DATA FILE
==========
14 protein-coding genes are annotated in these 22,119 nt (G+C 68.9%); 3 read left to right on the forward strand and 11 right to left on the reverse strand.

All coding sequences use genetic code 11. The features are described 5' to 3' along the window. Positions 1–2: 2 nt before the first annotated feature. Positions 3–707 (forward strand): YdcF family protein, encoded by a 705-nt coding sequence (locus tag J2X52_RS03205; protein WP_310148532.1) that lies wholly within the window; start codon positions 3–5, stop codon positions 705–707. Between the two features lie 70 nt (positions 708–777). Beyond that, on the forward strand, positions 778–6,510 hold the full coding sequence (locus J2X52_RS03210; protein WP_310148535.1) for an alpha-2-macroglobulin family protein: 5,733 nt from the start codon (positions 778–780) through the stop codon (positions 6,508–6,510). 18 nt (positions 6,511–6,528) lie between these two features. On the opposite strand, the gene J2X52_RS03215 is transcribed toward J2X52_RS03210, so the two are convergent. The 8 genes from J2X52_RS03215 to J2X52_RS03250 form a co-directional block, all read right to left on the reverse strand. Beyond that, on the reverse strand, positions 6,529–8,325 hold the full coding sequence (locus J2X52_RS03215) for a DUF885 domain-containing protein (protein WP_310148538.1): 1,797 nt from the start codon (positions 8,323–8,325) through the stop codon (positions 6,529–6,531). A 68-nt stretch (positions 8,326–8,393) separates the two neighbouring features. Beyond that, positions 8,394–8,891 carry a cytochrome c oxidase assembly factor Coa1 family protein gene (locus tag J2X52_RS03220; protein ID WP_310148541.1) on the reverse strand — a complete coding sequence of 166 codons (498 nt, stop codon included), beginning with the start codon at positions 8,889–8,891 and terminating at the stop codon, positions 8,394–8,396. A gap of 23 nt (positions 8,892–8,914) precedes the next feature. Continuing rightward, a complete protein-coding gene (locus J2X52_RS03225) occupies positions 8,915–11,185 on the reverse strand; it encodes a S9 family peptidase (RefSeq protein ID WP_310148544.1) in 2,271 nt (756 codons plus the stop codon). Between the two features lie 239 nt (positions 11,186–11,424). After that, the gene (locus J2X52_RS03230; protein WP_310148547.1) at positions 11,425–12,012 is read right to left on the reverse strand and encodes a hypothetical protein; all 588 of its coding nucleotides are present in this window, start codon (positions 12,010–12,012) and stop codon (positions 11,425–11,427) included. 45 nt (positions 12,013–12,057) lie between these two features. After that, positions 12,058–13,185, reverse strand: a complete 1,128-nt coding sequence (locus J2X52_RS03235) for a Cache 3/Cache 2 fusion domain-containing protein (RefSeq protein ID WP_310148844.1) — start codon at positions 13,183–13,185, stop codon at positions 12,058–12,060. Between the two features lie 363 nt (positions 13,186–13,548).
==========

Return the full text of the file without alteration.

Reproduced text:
14 protein-coding genes are annotated in these 22,119 nt (G+C 68.9%); 3 read left to right on the forward strand and 11 right to left on the reverse strand.

All coding sequences use genetic code 11. The features are described 5' to 3' along the window. Positions 1–2: 2 nt before the first annotated feature. Positions 3–707 (forward strand): YdcF family protein, encoded by a 705-nt coding sequence (locus tag J2X52_RS03205; protein WP_310148532.1) that lies wholly within the window; start codon positions 3–5, stop codon positions 705–707. Between the two features lie 70 nt (positions 708–777). Beyond that, on the forward strand, positions 778–6,510 hold the full coding sequence (locus J2X52_RS03210; protein WP_310148535.1) for an alpha-2-macroglobulin family protein: 5,733 nt from the start codon (positions 778–780) through the stop codon (positions 6,508–6,510). 18 nt (positions 6,511–6,528) lie between these two features. On the opposite strand, the gene J2X52_RS03215 is transcribed toward J2X52_RS03210, so the two are convergent. The 8 genes from J2X52_RS03215 to J2X52_RS03250 form a co-directional block, all read right to left on the reverse strand. Beyond that, on the reverse strand, positions 6,529–8,325 hold the full coding sequence (locus J2X52_RS03215) for a DUF885 domain-containing protein (protein WP_310148538.1): 1,797 nt from the start codon (positions 8,323–8,325) through the stop codon (positions 6,529–6,531). A 68-nt stretch (positions 8,326–8,393) separates the two neighbouring features. Beyond that, positions 8,394–8,891 carry a cytochrome c oxidase assembly factor Coa1 family protein gene (locus tag J2X52_RS03220; protein ID WP_310148541.1) on the reverse strand — a complete coding sequence of 166 codons (498 nt, stop codon included), beginning with the start codon at positions 8,889–8,891 and terminating at the stop codon, positions 8,394–8,396. A gap of 23 nt (positions 8,892–8,914) precedes the next feature. Continuing rightward, a complete protein-coding gene (locus J2X52_RS03225) occupies positions 8,915–11,185 on the reverse strand; it encodes a S9 family peptidase (RefSeq protein ID WP_310148544.1) in 2,271 nt (756 codons plus the stop codon). Between the two features lie 239 nt (positions 11,186–11,424). After that, the gene (locus J2X52_RS03230; protein WP_310148547.1) at positions 11,425–12,012 is read right to left on the reverse strand and encodes a hypothetical protein; all 588 of its coding nucleotides are present in this window, start codon (positions 12,010–12,012) and stop codon (positions 11,425–11,427) included. 45 nt (positions 12,013–12,057) lie between these two features. After that, positions 12,058–13,185, reverse strand: a complete 1,128-nt coding sequence (locus J2X52_RS03235) for a Cache 3/Cache 2 fusion domain-containing protein (RefSeq protein ID WP_310148844.1) — start codon at positions 13,183–13,185, stop codon at positions 12,058–12,060. Between the two features lie 363 nt (positions 13,186–13,548).